5 bytes = more than 1 million million unique addresses, although not all addresses (as the nRF24L01 datasheet points out) are advised, for instance because they mimic the nRF's preamble packet.
So what is the purpose of addresses?
The purpose is to ensure that radio transmissions are received at the intended radio module. Consider a radio network where you have 1 transmitter (TX) and 3 receivers (RXs) within range of one another, all using the same radio frequency (channel). Now all receivers will detect a message sent by the transmitter, but only act upon it, such as raising an interrupt flag, it if the TX and RX addresses match. To avoid chaotic communication, failed packets or on-air collisions you need each receiver to have a unique address. Consider these like a postal address. You should have an intuition of what would happen to your mail if both you and your neighbor had the exact same address. Since the 2.4 GHz band can be extremely busy in public places with WiFi and Bluetooth traffic (which as an aside, Bluetooth is based on the nRF protocol), having 40 address bits seems quite sensible, as the probability of matching addresses by chance is almost zero.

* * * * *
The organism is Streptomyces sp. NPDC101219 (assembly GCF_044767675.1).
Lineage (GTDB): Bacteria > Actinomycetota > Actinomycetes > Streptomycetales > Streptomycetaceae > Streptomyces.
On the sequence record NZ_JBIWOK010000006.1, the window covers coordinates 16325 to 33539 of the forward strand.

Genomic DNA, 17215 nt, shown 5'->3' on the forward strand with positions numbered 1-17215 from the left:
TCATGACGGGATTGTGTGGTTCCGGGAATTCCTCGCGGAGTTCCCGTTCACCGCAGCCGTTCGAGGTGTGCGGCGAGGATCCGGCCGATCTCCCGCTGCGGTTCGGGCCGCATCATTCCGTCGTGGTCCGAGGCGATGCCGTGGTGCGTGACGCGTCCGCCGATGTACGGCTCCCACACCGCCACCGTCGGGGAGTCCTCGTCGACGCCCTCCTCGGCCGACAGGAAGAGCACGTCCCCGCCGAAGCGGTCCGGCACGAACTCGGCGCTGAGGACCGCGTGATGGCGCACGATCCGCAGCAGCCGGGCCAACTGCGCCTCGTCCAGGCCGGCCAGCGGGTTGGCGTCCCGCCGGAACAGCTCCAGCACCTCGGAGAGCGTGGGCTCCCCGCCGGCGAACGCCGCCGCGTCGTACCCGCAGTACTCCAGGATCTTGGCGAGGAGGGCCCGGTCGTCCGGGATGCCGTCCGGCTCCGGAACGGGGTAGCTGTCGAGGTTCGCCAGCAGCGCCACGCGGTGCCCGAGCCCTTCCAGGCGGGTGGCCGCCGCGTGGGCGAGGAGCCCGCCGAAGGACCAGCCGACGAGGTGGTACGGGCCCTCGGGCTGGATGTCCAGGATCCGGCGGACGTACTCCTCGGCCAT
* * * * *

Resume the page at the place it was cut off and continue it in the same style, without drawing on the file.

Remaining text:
So what are pipes?
If you read the nRF datasheet, you will see that in TX mode the radio can only send on using one address. In RX mode, the radio will listen for messages on up to 6 different addresses. Why 6? This is likely arbitrary - a balance between register memory allocation, most probable number of nRF modules being used simultaneously and the likelihood of more efficient network topologies (such as star/tree networks) that do not require huge numbers of pipes. A pipe represents one of these 6 addresses that a radio can receive the message and send and an ACK packet if requested. That's all.
I hope this answer clears any confusion you had between nRF addresses and pipes.